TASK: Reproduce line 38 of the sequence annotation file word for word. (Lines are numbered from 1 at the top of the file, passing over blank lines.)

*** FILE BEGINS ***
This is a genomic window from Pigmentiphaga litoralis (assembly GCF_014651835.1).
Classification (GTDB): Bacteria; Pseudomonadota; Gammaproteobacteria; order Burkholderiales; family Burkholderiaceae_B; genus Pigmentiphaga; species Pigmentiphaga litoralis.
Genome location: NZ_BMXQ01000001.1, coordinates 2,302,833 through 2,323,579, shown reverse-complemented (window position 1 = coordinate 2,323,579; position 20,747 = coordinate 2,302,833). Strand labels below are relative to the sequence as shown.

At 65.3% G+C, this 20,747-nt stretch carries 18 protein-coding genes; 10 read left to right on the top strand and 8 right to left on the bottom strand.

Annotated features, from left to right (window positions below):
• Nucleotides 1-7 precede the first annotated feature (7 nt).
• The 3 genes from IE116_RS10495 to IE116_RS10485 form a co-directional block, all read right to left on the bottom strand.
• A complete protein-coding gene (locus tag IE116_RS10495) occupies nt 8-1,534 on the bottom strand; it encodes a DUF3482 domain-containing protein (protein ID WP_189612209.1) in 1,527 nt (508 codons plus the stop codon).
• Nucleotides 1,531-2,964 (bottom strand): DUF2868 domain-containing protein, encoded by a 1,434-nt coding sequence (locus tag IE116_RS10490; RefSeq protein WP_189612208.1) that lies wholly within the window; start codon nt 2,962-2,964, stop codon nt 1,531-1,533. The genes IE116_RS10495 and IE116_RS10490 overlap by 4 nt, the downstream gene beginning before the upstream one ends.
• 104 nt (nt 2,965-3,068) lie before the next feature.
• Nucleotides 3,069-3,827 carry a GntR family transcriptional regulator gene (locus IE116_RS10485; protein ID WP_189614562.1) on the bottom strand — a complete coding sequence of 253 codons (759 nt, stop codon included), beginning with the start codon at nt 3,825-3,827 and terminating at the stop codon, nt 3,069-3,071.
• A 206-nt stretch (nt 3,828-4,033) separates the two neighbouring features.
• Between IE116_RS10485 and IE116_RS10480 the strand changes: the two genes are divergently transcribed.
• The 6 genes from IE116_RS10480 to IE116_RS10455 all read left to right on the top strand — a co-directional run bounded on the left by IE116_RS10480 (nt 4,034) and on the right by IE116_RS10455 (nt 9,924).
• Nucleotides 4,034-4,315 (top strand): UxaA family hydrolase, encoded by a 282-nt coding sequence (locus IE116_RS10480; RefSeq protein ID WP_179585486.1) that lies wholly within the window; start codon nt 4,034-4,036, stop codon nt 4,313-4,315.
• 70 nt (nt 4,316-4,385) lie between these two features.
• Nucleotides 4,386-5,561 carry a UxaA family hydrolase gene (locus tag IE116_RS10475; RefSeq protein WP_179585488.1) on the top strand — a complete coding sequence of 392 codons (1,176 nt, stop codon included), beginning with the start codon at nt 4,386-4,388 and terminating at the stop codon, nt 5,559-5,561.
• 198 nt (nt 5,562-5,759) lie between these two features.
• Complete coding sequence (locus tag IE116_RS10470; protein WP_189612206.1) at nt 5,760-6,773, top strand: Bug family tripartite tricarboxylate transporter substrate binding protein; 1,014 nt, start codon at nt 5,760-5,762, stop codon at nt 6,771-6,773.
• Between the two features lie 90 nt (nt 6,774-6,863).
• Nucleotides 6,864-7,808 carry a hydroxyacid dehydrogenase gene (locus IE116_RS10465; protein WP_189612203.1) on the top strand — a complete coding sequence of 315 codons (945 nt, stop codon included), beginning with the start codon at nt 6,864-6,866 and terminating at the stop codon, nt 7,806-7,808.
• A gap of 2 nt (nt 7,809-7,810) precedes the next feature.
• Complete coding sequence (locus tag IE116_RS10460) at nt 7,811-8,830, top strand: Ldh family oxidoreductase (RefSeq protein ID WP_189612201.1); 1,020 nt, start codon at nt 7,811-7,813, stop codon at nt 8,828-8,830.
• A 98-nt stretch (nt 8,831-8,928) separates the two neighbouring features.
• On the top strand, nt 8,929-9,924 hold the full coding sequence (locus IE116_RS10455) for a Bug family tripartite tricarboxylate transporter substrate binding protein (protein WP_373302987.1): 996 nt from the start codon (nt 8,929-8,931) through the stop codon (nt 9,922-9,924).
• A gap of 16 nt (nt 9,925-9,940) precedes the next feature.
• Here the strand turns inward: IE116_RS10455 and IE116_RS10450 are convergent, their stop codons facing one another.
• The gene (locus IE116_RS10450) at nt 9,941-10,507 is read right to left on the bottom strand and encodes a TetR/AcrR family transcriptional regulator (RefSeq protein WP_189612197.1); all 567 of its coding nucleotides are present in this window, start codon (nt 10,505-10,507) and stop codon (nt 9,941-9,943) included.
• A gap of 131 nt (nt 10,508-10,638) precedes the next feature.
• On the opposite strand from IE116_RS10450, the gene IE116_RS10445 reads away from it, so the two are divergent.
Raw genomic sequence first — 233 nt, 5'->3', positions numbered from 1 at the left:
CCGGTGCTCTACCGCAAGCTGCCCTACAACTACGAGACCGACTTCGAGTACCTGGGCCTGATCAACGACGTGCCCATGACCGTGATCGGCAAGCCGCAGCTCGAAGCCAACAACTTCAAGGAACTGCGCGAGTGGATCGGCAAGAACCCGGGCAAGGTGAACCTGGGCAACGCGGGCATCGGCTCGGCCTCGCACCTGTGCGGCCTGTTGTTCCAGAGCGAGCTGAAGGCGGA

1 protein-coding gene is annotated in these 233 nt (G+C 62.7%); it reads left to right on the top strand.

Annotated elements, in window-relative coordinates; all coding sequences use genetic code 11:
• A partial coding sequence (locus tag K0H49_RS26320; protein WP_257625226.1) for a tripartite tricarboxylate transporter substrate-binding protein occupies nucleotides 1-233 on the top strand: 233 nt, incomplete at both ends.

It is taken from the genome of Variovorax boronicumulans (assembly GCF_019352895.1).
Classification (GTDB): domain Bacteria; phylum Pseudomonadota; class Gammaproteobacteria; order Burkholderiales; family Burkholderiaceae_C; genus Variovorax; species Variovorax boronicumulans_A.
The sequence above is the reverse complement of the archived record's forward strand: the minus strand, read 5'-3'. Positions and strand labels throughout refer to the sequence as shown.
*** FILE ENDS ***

The sequence above is the reverse complement of the archived record's forward strand: the minus strand, read 5'-3'. Positions and strand labels throughout refer to the sequence as shown.